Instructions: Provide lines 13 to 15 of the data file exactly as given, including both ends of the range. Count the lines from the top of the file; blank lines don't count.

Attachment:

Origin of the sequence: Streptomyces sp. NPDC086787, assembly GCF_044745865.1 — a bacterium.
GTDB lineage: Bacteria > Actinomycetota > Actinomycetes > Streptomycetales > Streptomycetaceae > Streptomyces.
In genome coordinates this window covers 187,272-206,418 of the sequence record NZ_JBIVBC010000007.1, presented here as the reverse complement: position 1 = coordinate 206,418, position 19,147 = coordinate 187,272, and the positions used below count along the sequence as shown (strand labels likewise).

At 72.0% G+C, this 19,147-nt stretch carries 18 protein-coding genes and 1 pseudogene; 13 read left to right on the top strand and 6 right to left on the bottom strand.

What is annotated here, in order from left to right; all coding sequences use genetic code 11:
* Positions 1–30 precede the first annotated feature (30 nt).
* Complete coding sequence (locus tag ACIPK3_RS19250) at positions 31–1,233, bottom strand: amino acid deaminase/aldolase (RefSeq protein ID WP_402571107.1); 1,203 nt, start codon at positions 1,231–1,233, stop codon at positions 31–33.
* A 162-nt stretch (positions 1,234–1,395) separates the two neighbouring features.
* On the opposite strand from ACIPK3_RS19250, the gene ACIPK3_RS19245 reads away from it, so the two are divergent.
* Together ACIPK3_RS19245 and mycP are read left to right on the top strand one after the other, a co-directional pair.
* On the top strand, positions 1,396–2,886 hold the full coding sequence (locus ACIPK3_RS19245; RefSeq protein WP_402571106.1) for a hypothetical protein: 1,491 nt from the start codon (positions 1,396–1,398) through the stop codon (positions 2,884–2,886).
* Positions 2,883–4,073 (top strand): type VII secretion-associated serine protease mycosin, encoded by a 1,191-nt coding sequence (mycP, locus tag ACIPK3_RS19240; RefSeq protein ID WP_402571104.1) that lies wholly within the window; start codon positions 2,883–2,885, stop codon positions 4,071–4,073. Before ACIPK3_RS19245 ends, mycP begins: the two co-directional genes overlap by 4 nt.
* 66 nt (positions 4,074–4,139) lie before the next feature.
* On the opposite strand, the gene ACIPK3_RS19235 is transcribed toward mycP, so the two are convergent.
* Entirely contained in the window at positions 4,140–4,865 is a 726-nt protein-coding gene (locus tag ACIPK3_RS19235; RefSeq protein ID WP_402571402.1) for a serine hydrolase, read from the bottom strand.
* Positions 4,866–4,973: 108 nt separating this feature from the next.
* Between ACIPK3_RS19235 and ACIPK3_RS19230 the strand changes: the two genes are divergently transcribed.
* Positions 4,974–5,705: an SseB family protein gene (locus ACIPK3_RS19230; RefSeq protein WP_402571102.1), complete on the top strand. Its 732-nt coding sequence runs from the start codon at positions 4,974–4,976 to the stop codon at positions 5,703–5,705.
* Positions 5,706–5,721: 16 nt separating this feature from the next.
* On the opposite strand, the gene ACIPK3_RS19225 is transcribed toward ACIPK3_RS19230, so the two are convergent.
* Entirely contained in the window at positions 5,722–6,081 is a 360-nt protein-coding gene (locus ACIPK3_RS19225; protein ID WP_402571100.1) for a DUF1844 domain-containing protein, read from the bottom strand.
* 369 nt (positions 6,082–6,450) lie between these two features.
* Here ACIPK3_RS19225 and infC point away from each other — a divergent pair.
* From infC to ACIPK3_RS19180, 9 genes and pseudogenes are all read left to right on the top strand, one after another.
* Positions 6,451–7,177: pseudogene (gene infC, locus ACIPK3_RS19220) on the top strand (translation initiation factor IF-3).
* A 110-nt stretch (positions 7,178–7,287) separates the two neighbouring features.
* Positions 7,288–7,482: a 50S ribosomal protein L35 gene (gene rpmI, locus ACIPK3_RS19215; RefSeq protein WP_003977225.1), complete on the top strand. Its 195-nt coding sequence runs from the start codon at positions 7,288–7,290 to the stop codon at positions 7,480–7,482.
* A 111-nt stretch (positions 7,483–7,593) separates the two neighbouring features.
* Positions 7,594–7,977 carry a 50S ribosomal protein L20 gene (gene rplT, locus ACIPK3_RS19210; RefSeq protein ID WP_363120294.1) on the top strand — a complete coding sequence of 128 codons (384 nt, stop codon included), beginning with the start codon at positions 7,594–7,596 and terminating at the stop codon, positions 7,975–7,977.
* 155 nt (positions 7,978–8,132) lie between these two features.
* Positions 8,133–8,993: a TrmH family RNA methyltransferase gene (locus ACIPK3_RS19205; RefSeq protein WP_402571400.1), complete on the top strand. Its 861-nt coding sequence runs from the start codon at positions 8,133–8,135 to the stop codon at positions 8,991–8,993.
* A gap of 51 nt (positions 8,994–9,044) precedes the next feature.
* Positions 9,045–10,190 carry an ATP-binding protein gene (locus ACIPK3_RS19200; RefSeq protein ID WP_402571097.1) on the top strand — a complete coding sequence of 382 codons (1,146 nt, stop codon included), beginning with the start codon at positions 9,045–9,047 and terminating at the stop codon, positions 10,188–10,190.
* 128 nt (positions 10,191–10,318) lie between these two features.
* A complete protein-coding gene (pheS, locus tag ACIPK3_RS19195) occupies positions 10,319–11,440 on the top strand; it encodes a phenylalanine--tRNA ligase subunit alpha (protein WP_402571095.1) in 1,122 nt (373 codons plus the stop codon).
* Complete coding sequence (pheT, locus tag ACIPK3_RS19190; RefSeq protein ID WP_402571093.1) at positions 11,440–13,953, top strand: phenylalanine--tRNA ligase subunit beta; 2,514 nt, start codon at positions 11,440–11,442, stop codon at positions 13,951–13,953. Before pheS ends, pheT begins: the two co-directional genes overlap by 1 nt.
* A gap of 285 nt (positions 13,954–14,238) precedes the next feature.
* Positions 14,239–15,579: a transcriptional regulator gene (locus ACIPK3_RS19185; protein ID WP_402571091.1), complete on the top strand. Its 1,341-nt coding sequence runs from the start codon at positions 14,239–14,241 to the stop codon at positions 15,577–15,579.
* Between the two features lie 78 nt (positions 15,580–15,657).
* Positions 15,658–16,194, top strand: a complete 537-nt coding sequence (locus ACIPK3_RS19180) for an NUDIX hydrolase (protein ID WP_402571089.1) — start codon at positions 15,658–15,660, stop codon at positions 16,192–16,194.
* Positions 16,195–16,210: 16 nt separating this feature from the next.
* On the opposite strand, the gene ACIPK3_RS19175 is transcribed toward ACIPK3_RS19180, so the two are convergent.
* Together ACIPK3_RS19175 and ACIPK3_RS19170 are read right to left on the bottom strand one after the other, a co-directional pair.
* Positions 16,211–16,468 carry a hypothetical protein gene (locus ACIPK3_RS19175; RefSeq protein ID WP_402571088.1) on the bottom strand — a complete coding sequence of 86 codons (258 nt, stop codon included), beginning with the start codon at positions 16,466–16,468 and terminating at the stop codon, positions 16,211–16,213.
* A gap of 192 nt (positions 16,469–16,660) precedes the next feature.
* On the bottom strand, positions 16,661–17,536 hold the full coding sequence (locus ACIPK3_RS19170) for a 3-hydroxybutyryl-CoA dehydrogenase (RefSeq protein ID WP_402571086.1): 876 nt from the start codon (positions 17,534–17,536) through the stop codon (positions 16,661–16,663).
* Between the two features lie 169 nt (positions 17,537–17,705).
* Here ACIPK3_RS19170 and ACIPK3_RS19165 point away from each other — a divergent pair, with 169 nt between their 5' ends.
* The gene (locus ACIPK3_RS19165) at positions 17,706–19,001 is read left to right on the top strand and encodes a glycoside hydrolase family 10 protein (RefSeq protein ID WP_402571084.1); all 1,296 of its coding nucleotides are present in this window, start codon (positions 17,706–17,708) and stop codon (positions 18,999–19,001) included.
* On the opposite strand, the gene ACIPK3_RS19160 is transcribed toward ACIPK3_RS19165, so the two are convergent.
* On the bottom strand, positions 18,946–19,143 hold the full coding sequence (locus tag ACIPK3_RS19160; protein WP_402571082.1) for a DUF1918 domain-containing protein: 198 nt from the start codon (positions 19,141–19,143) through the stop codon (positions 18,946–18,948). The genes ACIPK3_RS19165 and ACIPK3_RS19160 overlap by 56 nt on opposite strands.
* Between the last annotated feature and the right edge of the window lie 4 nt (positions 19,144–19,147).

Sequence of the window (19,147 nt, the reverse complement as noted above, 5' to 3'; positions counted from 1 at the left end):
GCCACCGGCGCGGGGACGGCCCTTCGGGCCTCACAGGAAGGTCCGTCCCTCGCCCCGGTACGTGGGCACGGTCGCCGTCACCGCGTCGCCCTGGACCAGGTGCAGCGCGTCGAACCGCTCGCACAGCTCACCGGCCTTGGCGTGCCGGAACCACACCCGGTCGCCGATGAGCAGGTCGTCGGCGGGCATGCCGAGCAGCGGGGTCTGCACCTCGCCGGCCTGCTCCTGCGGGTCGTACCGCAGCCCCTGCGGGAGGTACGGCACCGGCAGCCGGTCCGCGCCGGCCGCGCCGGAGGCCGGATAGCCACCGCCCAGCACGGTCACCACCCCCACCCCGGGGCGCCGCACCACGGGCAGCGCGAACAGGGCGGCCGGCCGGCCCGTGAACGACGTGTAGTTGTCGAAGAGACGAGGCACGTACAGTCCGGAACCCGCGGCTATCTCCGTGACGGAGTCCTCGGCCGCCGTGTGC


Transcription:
* 66 nt (positions 4,074–4,139) lie before the next feature.
* On the opposite strand, the gene ACIPK3_RS19235 is transcribed toward mycP, so the two are convergent.
* Entirely contained in the window at positions 4,140–4,865 is a 726-nt protein-coding gene (locus tag ACIPK3_RS19235; RefSeq protein ID WP_402571402.1) for a serine hydrolase, read from the bottom strand.